You’ve probably been hearing lots of negative things about Peacock’s new release They/Them. Thankfully, I watched the film before seeing it had 3.3 stars out of 10 on IMDb and a 17 percent audience score on Rotten Tomatoes. I was shocked to see those low ratings because you know what? It’s not that bad.
I was genuinely excited to watch They/them. I think John Logan is a great filmmaker, Kevin Bacon is a strong actor, a conversion camp would make a compelling setting for a horror movie, and the hardships of LGBTQIA+ youth are an important subject matter. Unfortunately, the social issue-based horror movie fell flat, yet it did manage to succeed in other areas.
Throughout my viewing of They/Them, I stayed invested. To me, that’s the main requirement to call a movie worth watching. There were lots of areas where the film could improve, but overall, I found it to be a very average horror movie. Despite that, a 3.3 on IMDb? I have a feeling that some people rushed to the platform to give it 1 star without actually seeing the movie… I wonder what kind of person would do that?
I suppose every film that centers itself on social issues is destined to be controversial. Then again, even movies that aren’t strictly about social issues have a way of commenting on them. It’s clear that John Logan, himself a gay man, made this film with the hopes of empowering the LGBTQIA+ community. Some people call it exploitative while others will dislike anything they deem “woke” – in the end, I found that They/Them is a decent movie that shows the ways religious, psychological manipulation can effect people who, to quote the film, “just want to be.”
The Whistler Camp’s eerie motto: “Respect. Renew. Rejoice.”
Spoiler Alert for They/Them:
For a film with a slash in the title, it wasn’t quite able to find its place in the slasher genre. In short, it wasn’t gory. Most of the kills worked to shield the blood and carnage despite it’s mature rating. There wasn’t a ton of suspense or mystery regarding who the killer was. Also, the killing was only a small part of the plot. It was primarily about the main group of LGBTQIA+ youth navigating their way through the conversion camp and discovering what it really is. So that’s fine, but don’t go into this movie expecting a slasher, even though the opening scene tricks you into thinking you’re watching one.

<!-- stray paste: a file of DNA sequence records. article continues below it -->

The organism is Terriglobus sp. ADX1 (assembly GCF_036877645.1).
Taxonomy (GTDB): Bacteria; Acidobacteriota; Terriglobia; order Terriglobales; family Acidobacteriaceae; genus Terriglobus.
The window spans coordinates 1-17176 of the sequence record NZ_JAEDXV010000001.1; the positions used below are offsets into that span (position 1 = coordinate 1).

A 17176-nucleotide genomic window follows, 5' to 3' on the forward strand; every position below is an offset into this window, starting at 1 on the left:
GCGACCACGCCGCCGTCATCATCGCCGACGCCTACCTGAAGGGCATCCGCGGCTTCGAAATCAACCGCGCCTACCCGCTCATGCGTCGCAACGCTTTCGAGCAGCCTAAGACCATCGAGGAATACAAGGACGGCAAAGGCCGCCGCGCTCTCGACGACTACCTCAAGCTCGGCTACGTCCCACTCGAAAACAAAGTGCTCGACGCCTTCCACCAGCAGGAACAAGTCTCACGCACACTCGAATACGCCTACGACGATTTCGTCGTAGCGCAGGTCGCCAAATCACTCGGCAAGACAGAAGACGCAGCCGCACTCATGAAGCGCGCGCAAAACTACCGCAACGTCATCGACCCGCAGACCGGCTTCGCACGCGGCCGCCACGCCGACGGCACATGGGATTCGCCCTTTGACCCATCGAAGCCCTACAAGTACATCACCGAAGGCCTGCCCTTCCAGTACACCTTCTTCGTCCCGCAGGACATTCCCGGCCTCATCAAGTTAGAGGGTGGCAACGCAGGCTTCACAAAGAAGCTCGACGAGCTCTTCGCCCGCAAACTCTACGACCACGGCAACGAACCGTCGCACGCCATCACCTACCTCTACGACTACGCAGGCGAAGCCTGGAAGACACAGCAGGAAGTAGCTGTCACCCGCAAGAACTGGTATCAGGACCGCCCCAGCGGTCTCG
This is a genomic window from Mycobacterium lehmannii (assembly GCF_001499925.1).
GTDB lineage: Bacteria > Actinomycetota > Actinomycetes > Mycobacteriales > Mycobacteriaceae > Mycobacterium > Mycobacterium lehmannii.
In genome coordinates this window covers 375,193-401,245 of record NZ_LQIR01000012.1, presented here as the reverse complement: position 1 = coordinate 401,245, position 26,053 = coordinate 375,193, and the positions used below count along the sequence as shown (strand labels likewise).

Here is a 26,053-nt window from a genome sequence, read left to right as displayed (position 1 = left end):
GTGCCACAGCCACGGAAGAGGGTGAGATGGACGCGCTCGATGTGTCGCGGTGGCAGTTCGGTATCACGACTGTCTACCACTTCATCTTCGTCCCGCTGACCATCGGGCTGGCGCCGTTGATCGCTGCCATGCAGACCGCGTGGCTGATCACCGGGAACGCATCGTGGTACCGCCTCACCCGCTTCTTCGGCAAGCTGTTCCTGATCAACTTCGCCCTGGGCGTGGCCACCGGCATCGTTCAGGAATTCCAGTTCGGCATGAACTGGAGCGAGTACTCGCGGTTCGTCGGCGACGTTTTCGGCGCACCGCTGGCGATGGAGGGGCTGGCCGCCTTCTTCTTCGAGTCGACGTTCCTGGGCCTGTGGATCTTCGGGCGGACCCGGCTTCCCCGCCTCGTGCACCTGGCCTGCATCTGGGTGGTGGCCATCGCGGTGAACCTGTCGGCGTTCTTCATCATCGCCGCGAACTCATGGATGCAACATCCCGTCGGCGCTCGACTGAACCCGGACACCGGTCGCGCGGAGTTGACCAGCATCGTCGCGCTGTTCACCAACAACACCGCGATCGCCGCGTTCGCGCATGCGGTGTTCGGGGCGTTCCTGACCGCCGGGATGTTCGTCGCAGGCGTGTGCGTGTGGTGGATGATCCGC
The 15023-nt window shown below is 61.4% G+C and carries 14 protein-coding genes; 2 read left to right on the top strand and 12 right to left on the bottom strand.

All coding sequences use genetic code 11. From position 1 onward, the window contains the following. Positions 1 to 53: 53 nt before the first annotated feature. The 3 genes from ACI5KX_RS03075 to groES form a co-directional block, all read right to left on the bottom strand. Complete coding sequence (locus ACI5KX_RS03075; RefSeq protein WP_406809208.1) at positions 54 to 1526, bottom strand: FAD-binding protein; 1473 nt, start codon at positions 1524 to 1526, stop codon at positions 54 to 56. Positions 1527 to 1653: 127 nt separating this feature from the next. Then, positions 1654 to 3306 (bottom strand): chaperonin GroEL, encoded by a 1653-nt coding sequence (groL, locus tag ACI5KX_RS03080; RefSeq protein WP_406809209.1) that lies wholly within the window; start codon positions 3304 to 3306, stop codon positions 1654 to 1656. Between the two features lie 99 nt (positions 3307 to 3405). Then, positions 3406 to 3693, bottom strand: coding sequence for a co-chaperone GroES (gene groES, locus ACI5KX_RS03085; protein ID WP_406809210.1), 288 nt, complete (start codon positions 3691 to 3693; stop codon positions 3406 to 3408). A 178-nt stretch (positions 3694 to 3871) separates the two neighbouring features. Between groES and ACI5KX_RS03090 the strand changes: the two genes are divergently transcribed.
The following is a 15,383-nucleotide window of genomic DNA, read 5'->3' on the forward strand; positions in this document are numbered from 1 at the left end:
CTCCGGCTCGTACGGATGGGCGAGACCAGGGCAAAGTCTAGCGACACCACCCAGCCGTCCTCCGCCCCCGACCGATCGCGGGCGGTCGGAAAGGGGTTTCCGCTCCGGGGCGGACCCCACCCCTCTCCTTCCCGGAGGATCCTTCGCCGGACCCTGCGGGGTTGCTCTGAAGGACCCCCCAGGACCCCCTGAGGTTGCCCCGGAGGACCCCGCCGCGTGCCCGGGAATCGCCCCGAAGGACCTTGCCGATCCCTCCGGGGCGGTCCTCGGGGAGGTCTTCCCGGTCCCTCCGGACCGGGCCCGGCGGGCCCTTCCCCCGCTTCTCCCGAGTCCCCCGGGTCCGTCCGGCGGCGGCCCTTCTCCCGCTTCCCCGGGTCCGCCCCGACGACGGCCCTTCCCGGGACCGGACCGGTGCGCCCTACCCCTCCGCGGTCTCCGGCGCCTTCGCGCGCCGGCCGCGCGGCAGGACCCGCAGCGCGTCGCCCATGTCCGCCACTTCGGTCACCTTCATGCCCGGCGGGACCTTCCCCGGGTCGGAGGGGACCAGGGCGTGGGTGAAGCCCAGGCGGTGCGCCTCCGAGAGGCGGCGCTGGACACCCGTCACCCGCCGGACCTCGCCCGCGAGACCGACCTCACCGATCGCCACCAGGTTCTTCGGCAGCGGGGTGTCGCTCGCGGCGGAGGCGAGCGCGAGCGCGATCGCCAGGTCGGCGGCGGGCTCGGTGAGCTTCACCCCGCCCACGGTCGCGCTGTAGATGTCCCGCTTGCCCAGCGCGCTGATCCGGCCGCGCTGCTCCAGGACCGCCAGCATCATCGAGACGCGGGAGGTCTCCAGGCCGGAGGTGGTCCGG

As the B in LGBTQIA+ I personally found a lot of validation in the scene where each member of the camp confesses why they are there. Of course lots of people are there because their parents made them, but some, like Anna Lore’s character and Cooper Koch’s character, are there because they simply don’t want to accept that they are gay. the scene is heart wrenching and relatable, as it shows how confusing self discovery is, especially when you grow up in a place where to be gay means to be ‘different’ or even ‘wrong.’ Other incredible actors like Quei Tann, Austin Crute, and Monique Kim come together to make this scene stand out as well.
So, here’s the biggest problem with They/Them: it could not seem to find a tone. Just when things would get intense and a serious issue seemed to be focused on, things would quickly shift to campy and lighthearted (a group singalong to Pink’s song Perfect, if you will). If the film would have picked a direction and just stuck with it, I think we’d have had a much more impactful experience.
“Why do we do that? Why do I do that? Why do I do that?”
Even though it became predictable – it was pretty nice seeing all of the evil sadists get killed. Who doesn’t love seeing people get their comeuppance? Speaking of – Kevin Bacon delivered a standout performance as Owen Whistler, the main antagonist. His rival and our main character Jordan, played by Theo Germaine, was also a strong and powerful protagonist. That’s another positive point to add to the film’s credit: the cast was great.
A big negative for this film would be the unsatisfying finale. The twist ending and then the odd message attached to it, quote, “I’m strong enough not to do this” is rushed and conflicting. Everything worked out for our queer heroes in the end, yet it all seemed to be a quick and sloppy way to finish up the film.
I agree with the common critique that They/Them did not thoroughly explore the seriousness of conversion therapy. I did like how the conversion camp was not initially portrayed as dangerous, especially with Kevin Bacon’s opening monologue meant to trick campers and viewers into submission. The friendly looking mask over this type of brainwashing stays true to real life. I also thought the film did a pretty good job at showing some very messed up and manipulative one-on-one therapy as well as the brutal act of shock therapy. Regrettably, though, there is much more that needs to be focused on: specifically the psychological impact on our LGBTQIA+ youth.
Overall, I think it’s a fine movie that has garnered lots of undeserved hate. Given the subject matter, I can’t say I’m surprised. I encourage you to go to Peacock and watch They/Them for yourself.
What are some ways you think They/Them could have improved? Let us know in the comments.